Prior to the 2000s climbing boom there was little research extant other that a handful of studies that mainly focused on climbing injuries and anthropometry. Fortunately, an increasing number of academics now view rock climbing as a worthy subject of research.
The past decade has brought an increasing number of excellent papers from researchers on five continents. Fortunately, we now have the International Rock Climbing Researchers Association bringing researchers together every two years for a major international symposium. I presented a keynote talk at the most recent IRCRA conference in Chamonix, France (July 2018)…and the next meeting is scheduled for 2020 in Tokyo. Good things are happening!
With new studies being published almost monthly—and a growing number of researchers and coaches engaging in data collection and unpublished research—it’s become difficult to stay on top of the latest developments. Thankfully, we have my friend Taylor Reed and his impassioned efforts to cull and catalog the latest climbing research. I’m happy to announce a partnership between TrainingForClimbing.com and BetaAngel.com, in which we will feature the fine work of Beta Angel here on the T4C site! Additionally, we’ll provide links to Taylor’s latest research, posts, and observations both here and on the TrainingForClimbing Facebook page.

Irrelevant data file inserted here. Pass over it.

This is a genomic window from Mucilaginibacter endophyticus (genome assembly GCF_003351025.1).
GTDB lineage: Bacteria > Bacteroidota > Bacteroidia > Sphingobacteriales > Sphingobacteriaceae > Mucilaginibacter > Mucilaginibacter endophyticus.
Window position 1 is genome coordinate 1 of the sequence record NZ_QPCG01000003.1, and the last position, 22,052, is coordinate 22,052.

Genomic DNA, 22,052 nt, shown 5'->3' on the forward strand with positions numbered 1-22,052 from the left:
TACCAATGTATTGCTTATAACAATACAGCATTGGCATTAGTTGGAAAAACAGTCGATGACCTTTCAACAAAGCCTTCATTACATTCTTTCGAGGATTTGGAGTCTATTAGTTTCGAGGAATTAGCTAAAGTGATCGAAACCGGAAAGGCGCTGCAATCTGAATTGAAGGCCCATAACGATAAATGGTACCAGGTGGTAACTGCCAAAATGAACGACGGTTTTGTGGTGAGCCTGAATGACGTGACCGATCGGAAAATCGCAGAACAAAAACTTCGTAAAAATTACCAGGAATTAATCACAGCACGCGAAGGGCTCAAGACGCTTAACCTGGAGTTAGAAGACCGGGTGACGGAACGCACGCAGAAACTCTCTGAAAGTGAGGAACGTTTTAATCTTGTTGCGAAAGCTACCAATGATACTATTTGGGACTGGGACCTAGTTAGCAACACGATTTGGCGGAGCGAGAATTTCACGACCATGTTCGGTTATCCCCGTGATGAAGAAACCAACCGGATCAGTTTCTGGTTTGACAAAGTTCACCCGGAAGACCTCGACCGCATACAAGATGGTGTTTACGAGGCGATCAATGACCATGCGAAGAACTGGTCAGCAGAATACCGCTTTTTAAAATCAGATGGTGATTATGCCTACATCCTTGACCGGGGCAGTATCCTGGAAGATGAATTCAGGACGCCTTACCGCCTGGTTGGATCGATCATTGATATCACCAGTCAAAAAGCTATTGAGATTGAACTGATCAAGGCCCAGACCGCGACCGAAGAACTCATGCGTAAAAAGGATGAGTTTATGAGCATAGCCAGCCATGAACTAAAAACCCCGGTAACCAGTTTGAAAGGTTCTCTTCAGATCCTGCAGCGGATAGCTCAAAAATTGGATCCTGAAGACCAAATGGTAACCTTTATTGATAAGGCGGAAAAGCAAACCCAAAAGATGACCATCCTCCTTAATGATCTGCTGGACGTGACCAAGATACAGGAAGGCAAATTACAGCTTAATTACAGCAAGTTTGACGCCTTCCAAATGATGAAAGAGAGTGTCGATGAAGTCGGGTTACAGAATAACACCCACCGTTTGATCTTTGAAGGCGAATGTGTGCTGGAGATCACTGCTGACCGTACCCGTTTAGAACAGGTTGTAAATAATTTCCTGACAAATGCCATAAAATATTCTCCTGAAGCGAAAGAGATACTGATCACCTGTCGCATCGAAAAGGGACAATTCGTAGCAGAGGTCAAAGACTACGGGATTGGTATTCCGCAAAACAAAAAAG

- The Beta Angel Project has summarized all of the 2018 rock climbing research. You can see the summaries themselves with the previous link or go here for a synopsis.
- The Beta Angel Project joined Training for Climbing at the International Rock Climbing Research Congress in Chamonix, France and identified trends in the research.
- The Beta Angel Project is cutting into the research to show you experimental training protocols. Danger! Be very careful before trying these.
- Protect and rehab your pulleys using the latest technology and research.
- New Research! What is Critical Force and why is it important for route climbing and performance testing?